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So, here is the big story: Not all ancient Greek marble sculptures were originally white. Some were polychromatic . And guess what? Yep, they have all faded with light over the millennia.
Derived from the ancient Greek verb “marmairo”, marble means “to glow”. We can go some way towards explaining this if we consider that materials of low refractive index (like the calcite of which marble is composed) allow light to penetrate further, as with human skin, resulting in a sort of waxy, life-like appearance. It is marble’s translucency which has made it the medium of choice for great sculptors.
Relatively soft to work with when first quarried, marble becomes hard and dense with age, providing durability. White marbles are especially prized for fine art sculpture because of their relative homogeneity. Greece has some of the most diverse fine quality white and light-hued marble, some translucent, others with a variety of patterns and formations. The most famous Greek crystalline marble is the calcite white, and the Cycladic marble of Tinos.
The ancient Greek island of Tinos is one of the best-kept secrets in the Cyclades, a group of Islands in the southwestern Aegean named for the circle they form around the sacred island of Delos, the mythical birthplace of twins Apollo and Artemis.
Greeks themselves need little introduction to Tinos, due to the importance of the Island’s historical and cultural relevance and impact. But somewhat of a hidden gem, Tinos is now gaining wider attention. Last year it won a World Travel Award and was honoured for culture, gastronomy, beaches, sites and hospitality.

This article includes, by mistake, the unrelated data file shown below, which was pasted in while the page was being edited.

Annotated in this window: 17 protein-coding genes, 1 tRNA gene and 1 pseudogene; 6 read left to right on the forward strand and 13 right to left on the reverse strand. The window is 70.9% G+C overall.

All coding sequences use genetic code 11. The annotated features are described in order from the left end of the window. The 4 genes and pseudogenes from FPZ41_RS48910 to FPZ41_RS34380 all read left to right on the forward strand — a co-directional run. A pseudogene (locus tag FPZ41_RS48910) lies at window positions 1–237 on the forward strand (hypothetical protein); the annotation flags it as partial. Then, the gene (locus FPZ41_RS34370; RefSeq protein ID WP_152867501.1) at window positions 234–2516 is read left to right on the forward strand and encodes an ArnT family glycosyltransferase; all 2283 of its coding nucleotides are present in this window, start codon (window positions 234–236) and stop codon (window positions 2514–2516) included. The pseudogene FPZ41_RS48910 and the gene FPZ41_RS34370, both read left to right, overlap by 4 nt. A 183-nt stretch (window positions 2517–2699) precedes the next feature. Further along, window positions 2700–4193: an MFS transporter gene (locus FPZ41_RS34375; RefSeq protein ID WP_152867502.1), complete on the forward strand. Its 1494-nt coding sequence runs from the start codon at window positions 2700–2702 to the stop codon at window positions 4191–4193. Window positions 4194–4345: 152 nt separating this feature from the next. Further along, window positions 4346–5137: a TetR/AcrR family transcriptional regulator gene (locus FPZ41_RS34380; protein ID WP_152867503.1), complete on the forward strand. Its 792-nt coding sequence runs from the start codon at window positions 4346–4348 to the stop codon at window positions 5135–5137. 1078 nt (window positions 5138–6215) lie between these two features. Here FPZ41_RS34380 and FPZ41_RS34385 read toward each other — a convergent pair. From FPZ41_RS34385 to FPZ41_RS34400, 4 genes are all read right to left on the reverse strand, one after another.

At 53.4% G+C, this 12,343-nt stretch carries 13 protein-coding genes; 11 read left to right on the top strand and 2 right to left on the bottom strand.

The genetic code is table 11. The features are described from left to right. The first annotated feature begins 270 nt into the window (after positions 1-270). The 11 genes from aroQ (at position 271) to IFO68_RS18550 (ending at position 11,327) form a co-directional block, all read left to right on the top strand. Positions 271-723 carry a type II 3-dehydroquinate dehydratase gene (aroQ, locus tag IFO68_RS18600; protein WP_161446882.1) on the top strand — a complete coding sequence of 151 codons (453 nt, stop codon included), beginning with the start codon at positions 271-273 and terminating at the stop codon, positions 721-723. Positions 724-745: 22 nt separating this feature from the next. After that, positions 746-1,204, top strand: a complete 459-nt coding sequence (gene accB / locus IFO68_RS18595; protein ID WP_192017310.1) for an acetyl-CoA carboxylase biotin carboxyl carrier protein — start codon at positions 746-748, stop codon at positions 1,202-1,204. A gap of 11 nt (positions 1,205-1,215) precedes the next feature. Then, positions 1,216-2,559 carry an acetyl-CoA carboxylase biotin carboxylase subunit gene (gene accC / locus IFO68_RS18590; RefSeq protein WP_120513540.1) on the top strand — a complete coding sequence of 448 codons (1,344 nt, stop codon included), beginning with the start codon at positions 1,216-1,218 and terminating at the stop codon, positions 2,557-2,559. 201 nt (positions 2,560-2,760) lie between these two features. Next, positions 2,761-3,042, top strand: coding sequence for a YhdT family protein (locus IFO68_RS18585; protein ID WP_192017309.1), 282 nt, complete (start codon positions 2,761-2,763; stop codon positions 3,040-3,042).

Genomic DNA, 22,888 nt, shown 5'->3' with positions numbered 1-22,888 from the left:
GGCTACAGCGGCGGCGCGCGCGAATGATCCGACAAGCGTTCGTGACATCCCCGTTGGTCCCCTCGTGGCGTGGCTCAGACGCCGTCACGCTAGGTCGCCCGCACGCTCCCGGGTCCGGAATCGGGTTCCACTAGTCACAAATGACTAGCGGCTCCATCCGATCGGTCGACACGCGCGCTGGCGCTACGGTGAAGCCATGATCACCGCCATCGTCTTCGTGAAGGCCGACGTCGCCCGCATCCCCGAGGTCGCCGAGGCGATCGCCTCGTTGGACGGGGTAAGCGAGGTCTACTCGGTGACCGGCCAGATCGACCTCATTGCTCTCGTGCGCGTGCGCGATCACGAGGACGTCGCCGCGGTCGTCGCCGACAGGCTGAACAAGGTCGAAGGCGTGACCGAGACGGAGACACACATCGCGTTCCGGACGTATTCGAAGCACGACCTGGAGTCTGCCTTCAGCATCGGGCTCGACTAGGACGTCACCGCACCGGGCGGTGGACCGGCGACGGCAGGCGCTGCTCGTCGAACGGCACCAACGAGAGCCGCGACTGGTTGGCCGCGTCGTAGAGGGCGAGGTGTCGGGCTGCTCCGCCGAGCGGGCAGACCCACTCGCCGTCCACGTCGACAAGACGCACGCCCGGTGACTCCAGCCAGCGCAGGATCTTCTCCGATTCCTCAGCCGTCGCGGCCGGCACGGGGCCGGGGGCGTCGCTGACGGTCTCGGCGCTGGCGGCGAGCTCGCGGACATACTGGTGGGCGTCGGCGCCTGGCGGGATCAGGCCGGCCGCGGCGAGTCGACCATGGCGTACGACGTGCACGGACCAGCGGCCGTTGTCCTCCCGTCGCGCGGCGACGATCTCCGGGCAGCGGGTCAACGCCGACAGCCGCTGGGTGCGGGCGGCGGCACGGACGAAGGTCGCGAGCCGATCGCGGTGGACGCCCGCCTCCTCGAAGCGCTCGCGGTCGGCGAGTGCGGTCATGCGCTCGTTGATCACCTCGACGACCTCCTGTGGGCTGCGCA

Kept alive and vibrant all year round by a constant stream of visiting Orthodox pilgrims, Tinos is now the destination for the modern art-minded pilgrim too.
Known for its incredible purity of light, Tinos seems enveloped by a sustained glow so profound, it appears to float. Logic might say it’s because sun exposure here is considered to be among the greatest in the world (scientists have shown that the area with the most sunshine on the planet is Psathonisi, located a few nautical miles from Tinos), but there’s also a magic that goes beyond things tangible.
After very little time in this remarkable place, you shift, directed by the feeling of stepping back in time and the gift of being reminded of what really matters in life.
Villages untouched by time with picturesque houses and cobbled streets. Numerous ancient paths and trails to explore, the architecture of pigeon houses, windmills and countless churches. The village of Volax with its stone forest, lunar appearance and poetry covered surfaces.
Taking in the unique features of this mountainous island, you soon lose count of the days. Tinos brings me back to basics, yet so artfully.
The philosopher Kastoriadis called this birthplace of marble craftsmanship and prolific generator of great artists “hand-made Tinos”. Nowhere has a richer marble-crafting tradition or heritage, as recognized by UNESCO (2015). The mountains carry white scars from the quarries, still working today.
This is indeed the cradle of much of Greece’s marble skills domestically and shared with the world, in the form of raw materials (think Buckingham palace and the Louvre), and artisans exporting their skills (the Parthenon in Athens).